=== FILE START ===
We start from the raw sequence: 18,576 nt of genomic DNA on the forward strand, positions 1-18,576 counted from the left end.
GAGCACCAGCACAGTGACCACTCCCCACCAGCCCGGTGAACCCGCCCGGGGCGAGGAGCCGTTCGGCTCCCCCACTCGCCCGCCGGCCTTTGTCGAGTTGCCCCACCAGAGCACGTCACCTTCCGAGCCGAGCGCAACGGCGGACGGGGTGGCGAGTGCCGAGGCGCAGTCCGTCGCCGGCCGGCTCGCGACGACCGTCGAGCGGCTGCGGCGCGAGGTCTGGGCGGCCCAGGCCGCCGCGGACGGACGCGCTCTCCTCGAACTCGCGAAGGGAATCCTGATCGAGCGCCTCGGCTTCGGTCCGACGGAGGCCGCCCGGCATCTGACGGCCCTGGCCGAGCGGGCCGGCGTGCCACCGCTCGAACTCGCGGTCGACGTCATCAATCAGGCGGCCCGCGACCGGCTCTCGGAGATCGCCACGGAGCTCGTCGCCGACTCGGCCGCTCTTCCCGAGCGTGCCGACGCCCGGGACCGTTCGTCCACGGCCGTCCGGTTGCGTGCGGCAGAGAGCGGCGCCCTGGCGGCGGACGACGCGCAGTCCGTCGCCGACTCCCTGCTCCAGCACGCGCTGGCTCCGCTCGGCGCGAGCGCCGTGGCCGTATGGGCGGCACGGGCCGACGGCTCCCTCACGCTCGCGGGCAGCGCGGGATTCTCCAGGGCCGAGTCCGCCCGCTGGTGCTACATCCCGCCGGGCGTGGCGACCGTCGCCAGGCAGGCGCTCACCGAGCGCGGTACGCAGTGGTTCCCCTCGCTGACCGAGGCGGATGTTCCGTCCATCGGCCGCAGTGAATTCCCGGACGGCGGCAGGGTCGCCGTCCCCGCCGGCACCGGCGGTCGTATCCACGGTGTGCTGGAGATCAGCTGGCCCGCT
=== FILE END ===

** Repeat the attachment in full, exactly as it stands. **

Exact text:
We start from the raw sequence: 18,576 nt of genomic DNA on the forward strand, positions 1-18,576 counted from the left end.
GAGCACCAGCACAGTGACCACTCCCCACCAGCCCGGTGAACCCGCCCGGGGCGAGGAGCCGTTCGGCTCCCCCACTCGCCCGCCGGCCTTTGTCGAGTTGCCCCACCAGAGCACGTCACCTTCCGAGCCGAGCGCAACGGCGGACGGGGTGGCGAGTGCCGAGGCGCAGTCCGTCGCCGGCCGGCTCGCGACGACCGTCGAGCGGCTGCGGCGCGAGGTCTGGGCGGCCCAGGCCGCCGCGGACGGACGCGCTCTCCTCGAACTCGCGAAGGGAATCCTGATCGAGCGCCTCGGCTTCGGTCCGACGGAGGCCGCCCGGCATCTGACGGCCCTGGCCGAGCGGGCCGGCGTGCCACCGCTCGAACTCGCGGTCGACGTCATCAATCAGGCGGCCCGCGACCGGCTCTCGGAGATCGCCACGGAGCTCGTCGCCGACTCGGCCGCTCTTCCCGAGCGTGCCGACGCCCGGGACCGTTCGTCCACGGCCGTCCGGTTGCGTGCGGCAGAGAGCGGCGCCCTGGCGGCGGACGACGCGCAGTCCGTCGCCGACTCCCTGCTCCAGCACGCGCTGGCTCCGCTCGGCGCGAGCGCCGTGGCCGTATGGGCGGCACGGGCCGACGGCTCCCTCACGCTCGCGGGCAGCGCGGGATTCTCCAGGGCCGAGTCCGCCCGCTGGTGCTACATCCCGCCGGGCGTGGCGACCGTCGCCAGGCAGGCGCTCACCGAGCGCGGTACGCAGTGGTTCCCCTCGCTGACCGAGGCGGATGTTCCGTCCATCGGCCGCAGTGAATTCCCGGACGGCGGCAGGGTCGCCGTCCCCGCCGGCACCGGCGGTCGTATCCACGGTGTGCTGGAGATCAGCTGGCCCGCT